Constitution Amendment: State Speakers insist on restructuring, Community Police

The Conference of Speakers of State Legislatures in Nigeria has insisted on restructuring of Nigeria and community police in the on-going amendment to the 1999 Constitution as the National Assembly placed elimination of joint account and local government autonomy on the agenda.

Chairman of the Conference, Abubakar Suleiman who is also the Speaker of Bauchi State House of Assembly, in his remarks at the retreat, urged the National Assembly to carry the Presidency and governors along for the proposals to scale through.

Suleiman, stated this yesterday in Abuja, at a retreat of the Joint Senate/House of Representatives Ad-hoc Committees on the Review of the 1999 Constitution with Speakers of State Assemblies and state Clerks in attendance.

He said that with the challenges of insecurity, it was important for the legislature to address many agitated issues such as restructuring, devolution of powers, community and State Police. “We are being confronted with certain challenges in the country that borders on insecurity, economy, devolution of powers and weak institutions”, he stated.

“The Conference of Speakers subscribes to the call that the review of the Constitution is one of the legislative actions at our disposal that could be explored to address these challenges.

“We, therefore, call on the members of the National Assembly and the State House of Assemblies to take this opportunity of yet another alteration exercise to address many agitated issues such as restructuring, devolution of powers, Community and State Police”.

While appreciating the inclusiveness in the exercise, the chairman called on the National Assembly to endeavour to carry along with other major stakeholders like the Presidency and governors in the on-going exercise.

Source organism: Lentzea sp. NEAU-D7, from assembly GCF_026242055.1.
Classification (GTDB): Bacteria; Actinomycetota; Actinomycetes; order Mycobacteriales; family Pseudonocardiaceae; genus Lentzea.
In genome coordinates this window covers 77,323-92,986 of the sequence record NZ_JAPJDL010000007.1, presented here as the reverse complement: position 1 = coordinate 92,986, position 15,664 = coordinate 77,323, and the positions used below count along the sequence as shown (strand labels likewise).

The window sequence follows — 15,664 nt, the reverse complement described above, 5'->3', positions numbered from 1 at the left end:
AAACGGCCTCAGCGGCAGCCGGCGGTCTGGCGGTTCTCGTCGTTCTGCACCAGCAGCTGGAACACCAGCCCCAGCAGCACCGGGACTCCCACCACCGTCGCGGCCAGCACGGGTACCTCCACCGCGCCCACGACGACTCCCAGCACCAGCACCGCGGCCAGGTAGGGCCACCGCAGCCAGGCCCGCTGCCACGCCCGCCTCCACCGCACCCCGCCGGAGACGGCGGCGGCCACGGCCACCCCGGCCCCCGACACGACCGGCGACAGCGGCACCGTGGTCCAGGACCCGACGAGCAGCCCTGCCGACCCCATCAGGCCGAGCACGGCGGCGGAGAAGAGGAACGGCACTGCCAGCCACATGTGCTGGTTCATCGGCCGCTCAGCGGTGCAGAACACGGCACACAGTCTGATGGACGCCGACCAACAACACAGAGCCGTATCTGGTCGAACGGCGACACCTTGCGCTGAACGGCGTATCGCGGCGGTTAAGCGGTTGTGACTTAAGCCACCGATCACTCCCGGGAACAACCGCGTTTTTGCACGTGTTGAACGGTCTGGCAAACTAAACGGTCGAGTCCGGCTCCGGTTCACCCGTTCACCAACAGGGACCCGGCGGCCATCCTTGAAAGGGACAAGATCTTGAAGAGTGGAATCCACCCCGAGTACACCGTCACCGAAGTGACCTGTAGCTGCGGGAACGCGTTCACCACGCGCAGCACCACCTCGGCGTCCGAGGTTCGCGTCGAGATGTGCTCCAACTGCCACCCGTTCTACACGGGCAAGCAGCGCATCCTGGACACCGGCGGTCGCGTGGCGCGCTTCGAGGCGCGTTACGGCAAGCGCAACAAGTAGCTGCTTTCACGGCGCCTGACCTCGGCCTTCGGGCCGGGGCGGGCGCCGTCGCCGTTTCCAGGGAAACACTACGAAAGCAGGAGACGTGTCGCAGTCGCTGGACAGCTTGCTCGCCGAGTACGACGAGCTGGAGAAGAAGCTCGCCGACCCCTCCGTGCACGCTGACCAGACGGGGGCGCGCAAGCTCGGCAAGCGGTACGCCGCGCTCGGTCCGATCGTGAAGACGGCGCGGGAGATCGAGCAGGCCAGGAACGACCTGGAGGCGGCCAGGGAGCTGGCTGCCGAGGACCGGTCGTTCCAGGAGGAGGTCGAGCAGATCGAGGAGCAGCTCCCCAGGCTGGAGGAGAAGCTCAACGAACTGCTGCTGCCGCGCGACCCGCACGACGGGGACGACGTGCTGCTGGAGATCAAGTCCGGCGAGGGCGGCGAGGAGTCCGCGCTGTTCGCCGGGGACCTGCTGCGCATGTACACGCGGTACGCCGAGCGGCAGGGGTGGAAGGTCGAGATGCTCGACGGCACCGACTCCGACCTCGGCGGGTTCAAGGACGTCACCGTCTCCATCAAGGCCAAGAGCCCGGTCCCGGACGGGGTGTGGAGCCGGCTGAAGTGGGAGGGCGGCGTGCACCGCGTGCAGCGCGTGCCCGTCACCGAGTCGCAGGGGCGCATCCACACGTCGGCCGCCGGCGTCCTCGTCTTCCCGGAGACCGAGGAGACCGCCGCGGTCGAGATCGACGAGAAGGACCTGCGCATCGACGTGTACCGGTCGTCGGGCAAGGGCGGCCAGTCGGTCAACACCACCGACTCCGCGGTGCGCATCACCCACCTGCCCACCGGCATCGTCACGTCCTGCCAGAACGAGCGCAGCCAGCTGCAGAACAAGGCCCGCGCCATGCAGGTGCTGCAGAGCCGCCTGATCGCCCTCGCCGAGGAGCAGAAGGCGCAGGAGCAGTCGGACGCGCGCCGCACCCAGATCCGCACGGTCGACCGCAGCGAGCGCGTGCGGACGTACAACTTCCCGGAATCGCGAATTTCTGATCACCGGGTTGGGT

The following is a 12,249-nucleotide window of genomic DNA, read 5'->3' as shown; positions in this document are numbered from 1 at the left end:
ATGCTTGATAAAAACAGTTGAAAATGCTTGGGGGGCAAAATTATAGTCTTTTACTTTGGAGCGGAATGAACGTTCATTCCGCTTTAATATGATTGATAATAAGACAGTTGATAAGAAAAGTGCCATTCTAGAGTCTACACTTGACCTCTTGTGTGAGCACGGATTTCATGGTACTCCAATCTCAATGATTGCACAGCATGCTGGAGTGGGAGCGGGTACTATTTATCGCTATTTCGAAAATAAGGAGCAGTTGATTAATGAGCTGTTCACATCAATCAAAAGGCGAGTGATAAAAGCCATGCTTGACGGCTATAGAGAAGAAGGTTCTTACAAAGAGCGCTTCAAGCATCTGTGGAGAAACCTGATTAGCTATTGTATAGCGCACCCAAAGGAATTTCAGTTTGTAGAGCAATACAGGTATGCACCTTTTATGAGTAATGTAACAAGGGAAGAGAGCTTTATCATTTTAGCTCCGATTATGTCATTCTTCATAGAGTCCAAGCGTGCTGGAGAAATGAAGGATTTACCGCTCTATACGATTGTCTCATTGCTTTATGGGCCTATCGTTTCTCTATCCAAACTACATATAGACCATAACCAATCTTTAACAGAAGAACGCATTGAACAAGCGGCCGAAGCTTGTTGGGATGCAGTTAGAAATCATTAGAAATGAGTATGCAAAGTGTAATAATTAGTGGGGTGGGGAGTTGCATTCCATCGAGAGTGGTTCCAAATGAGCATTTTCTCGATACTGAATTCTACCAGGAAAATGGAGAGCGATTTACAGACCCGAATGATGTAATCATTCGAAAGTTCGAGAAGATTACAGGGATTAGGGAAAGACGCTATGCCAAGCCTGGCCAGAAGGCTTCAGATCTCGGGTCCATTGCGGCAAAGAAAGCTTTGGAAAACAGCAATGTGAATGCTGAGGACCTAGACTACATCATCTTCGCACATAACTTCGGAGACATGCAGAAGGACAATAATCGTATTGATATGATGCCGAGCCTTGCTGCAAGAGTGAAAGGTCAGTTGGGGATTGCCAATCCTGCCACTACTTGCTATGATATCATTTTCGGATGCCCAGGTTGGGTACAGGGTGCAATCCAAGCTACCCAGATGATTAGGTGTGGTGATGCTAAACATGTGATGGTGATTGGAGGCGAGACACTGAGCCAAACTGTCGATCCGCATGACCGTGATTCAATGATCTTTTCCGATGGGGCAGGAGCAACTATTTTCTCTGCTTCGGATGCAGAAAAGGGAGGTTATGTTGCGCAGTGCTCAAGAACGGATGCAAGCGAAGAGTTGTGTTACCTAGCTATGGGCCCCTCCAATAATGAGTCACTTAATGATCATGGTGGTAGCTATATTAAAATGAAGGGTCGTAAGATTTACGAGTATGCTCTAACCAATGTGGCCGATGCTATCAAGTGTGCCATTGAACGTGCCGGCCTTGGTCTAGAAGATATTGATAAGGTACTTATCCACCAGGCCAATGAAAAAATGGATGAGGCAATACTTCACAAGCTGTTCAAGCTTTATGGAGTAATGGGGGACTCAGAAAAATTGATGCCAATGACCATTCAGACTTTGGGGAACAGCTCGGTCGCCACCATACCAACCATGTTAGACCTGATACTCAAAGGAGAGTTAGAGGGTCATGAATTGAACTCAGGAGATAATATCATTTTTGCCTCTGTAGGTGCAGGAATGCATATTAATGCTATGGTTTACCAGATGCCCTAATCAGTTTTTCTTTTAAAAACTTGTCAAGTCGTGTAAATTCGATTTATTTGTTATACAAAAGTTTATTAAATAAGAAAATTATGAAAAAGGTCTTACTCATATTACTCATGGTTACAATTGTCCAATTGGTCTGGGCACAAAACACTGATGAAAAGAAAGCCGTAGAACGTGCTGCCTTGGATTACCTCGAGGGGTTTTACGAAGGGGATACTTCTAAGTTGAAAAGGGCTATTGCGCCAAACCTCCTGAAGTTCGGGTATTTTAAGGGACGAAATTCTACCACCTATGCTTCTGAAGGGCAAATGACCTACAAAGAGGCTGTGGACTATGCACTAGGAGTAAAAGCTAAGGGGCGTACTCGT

“We are particular about the Executive arms at both tiers of government due to the previous experience and reluctance or selective considerations for presidential assent by the presidency and challenges of implementation at the State level”.

In his remarks, the Deputy Senate President, Ovie Omo-Agege, said that the retreat provided an auspicious opportunity to interface with State legislatures as distinct and critical partners in Constitution alteration.

“Surely, and without a doubt, the success of this process largely depends on your support and partnership.

“Going forward, after the passage of the proposals by the national assembly in a fortnight, you will be the pillar on which this work will be anchored.”

Omo-Agege explained that the proposed amendments in the bills set out institutional and legal reforms, which together with sufficient political will, would help to strengthen institutions of governance and provide for accountability and transparency in governance.

On his part, the Deputy Speaker House of Representatives, Ahmed Wase, said “during the first batch of the review exercise, the Committee in the House of Representatives considered 62 bills, out of which 26 were recommended for harmonisation with the Senate.

“Of the 62 Bills, eight were rejected, 25 bills were retained with modifications and the consideration of three Bills were deferred.

“One thing we are sure of is that no one has been left behind. We have aggregated all manners of proposals, sorted them out to meet the constitutional guidelines and criteria and have ultimately harmonised positions after lengthy debates and majority votes on several critical issues.

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